Saturday, November 2, 2013

Indian Consumers - Packing Matters!!

Nivedita Jayaram Pawar
"My family was flabbergasted when I told them I wanted to sell vada paav with my MBA degree," laughs Dheeraj Gupta. But his dream paid off and it's the young entrepreneur who is laughing all the way to the bank. Gupta is the owner of the Jumboking brand of vada paav in India and is now on the verge of opening his 54th outlet.
But becoming the 'king' of vada paav wasn't a cake walk. Hailing from a business family, it was a foregone conclusion that Gupta would become a businessman. Soon after he acquired an MBA degree from a Pune institute, he decided to brand Indian mithai overseas. Unfortunately, the idea didn't catch on and Gupta learnt an expensive lesson.
Big Bite
Then, he ran into a franchisee of Burger King while on a trip to London and he figured he would take another bite out of the food business. "I was reading up on entrepreneurship and was particularly inspired by a book on the founder of McDonald's," recalls Mumbai-based Gupta.
 
So he decided to promote the vada paav as the Indian equivalent of the burger and set about researching the market. "Mumbai and Thane consume over 2 million vada paavs every day. At a market price of Rs 10 apiece, that's a market of over Rs 700 crore per annum in these two cities alone. It is a very large but unorganised market, and this is where branding the vada paav as 'Jumboking' came in," Gupta reveals. He figured that branding the product and serving it in a hygienic setting, with a transparent kitchen and stainless steel equipment would do the trick. It didn't.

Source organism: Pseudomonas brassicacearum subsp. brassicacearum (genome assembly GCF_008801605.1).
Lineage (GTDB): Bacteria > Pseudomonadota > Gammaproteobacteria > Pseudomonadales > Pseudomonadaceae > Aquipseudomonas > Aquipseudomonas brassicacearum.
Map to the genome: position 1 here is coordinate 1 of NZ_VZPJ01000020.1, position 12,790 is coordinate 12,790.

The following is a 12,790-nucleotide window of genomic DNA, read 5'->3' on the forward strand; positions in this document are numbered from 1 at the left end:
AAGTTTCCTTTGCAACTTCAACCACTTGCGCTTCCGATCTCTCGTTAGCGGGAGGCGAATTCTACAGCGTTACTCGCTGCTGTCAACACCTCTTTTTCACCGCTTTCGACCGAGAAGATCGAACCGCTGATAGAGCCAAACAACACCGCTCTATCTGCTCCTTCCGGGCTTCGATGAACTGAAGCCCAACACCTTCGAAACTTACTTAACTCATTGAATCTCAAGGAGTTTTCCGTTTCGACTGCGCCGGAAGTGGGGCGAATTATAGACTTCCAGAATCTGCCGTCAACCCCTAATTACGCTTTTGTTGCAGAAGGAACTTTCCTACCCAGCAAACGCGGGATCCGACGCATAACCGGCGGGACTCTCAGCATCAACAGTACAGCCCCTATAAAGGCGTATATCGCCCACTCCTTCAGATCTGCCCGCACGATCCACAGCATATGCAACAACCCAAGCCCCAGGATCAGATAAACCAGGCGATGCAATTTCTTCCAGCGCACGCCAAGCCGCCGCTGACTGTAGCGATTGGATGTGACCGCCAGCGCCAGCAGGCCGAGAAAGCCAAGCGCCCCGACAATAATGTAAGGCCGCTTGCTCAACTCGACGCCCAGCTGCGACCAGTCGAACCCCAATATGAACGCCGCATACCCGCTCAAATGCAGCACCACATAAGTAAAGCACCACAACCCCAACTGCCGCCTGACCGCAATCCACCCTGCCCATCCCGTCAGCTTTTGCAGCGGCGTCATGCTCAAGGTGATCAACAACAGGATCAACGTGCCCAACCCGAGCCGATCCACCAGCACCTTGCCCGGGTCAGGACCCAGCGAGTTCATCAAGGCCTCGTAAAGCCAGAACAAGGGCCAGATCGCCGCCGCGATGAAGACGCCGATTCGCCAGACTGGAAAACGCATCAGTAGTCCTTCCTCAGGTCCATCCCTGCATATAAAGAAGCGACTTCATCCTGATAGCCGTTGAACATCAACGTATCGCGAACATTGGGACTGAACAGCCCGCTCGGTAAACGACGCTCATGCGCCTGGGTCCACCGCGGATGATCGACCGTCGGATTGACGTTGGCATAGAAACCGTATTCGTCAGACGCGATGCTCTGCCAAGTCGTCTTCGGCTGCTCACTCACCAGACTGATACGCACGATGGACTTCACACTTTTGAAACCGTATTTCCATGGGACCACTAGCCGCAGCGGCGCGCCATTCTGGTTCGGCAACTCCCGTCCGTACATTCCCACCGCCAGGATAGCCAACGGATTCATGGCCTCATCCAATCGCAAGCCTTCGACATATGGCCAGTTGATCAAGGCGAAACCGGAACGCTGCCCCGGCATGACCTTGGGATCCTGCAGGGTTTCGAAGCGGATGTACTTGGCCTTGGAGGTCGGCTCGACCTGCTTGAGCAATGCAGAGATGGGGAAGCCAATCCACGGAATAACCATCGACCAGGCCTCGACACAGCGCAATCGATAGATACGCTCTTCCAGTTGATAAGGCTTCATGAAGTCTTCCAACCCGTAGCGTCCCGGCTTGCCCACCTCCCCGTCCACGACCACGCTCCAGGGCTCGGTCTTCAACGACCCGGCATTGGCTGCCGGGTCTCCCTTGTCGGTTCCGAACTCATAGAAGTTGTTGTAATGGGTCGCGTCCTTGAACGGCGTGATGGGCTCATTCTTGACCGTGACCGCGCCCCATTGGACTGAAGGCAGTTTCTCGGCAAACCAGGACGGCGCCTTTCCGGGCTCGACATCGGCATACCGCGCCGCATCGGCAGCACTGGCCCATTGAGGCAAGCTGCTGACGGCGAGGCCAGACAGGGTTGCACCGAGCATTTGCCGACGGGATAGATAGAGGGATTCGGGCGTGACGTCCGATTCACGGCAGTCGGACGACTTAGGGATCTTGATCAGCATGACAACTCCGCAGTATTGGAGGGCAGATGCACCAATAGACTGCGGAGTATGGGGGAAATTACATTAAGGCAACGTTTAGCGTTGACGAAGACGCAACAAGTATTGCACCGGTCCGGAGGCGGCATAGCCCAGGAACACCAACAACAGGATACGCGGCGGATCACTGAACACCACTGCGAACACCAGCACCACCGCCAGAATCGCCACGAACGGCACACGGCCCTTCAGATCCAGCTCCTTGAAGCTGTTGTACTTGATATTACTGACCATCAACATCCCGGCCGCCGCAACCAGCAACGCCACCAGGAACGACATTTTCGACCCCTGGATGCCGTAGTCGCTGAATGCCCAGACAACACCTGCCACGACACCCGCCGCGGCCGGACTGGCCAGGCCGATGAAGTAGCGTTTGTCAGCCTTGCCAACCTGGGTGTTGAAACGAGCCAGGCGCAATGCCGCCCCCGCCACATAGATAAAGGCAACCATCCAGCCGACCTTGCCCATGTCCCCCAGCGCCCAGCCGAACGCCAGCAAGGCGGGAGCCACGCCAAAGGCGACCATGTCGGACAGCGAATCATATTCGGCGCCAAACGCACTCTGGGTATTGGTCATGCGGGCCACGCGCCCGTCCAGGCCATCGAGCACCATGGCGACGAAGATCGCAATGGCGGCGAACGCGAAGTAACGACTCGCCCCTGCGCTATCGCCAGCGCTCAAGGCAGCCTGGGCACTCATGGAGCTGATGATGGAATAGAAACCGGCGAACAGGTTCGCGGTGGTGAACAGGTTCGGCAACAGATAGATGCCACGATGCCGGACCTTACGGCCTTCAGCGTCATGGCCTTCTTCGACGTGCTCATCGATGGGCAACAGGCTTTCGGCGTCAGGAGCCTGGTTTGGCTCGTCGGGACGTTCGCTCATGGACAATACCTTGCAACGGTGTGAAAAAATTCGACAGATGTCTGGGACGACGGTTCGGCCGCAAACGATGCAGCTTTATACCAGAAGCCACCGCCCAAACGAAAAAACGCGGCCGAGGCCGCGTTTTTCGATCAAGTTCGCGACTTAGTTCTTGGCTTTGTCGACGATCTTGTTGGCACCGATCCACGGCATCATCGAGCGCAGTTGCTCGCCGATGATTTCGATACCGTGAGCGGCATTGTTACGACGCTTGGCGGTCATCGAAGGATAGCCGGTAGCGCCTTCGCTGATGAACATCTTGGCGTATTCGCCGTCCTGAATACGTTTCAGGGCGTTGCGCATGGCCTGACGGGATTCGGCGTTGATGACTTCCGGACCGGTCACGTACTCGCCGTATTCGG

With Rs 2 lakh borrowed from his father and a spot near Malad railway station which belonged to the family, Gupta took the plunge in 2001. He operated the outlet with his wife and four employees, but in the first six months, experienced a turnover of only Rs 3,000-4,000 a day. "It was very frustrating as we were unable to convince customers that we were hygienic and different," remembers Gupta.
Second Time Lucky
Not one to give up, he decided to have a second go at the vada paav -- this time serving it in a wrapper just like the McDonald's burger it was modelled after. Sales doubled, and Gupta launched his second store in Malad after 18 months and the third one in Andheri. The fourth store became Jumboking's first franchised store and, ever since, the brand has followed the franchise model. Next, Gupta infused further innovations, with automation, wrapping, using round bread, a bigger and flatter vada instead of the traditional round one, and a variety of flavours.
Revenue Model
Jumboking has 53 stores in eight cities including some metros and smaller cities. The company runs a 100-per cent franchise system. Products across all outlets are standardised as as they are manufactured in a central kitchen and transported to the outlets, where the vada paav is assembled using standardised equipment.
Jumboking is essentially a vada paav brand and the product and its variations contribute 80 per cent to the total sales. The balance comes from beverages like colas and lassi. The average spend at a Jumboking store is Rs 25-30 per customer.

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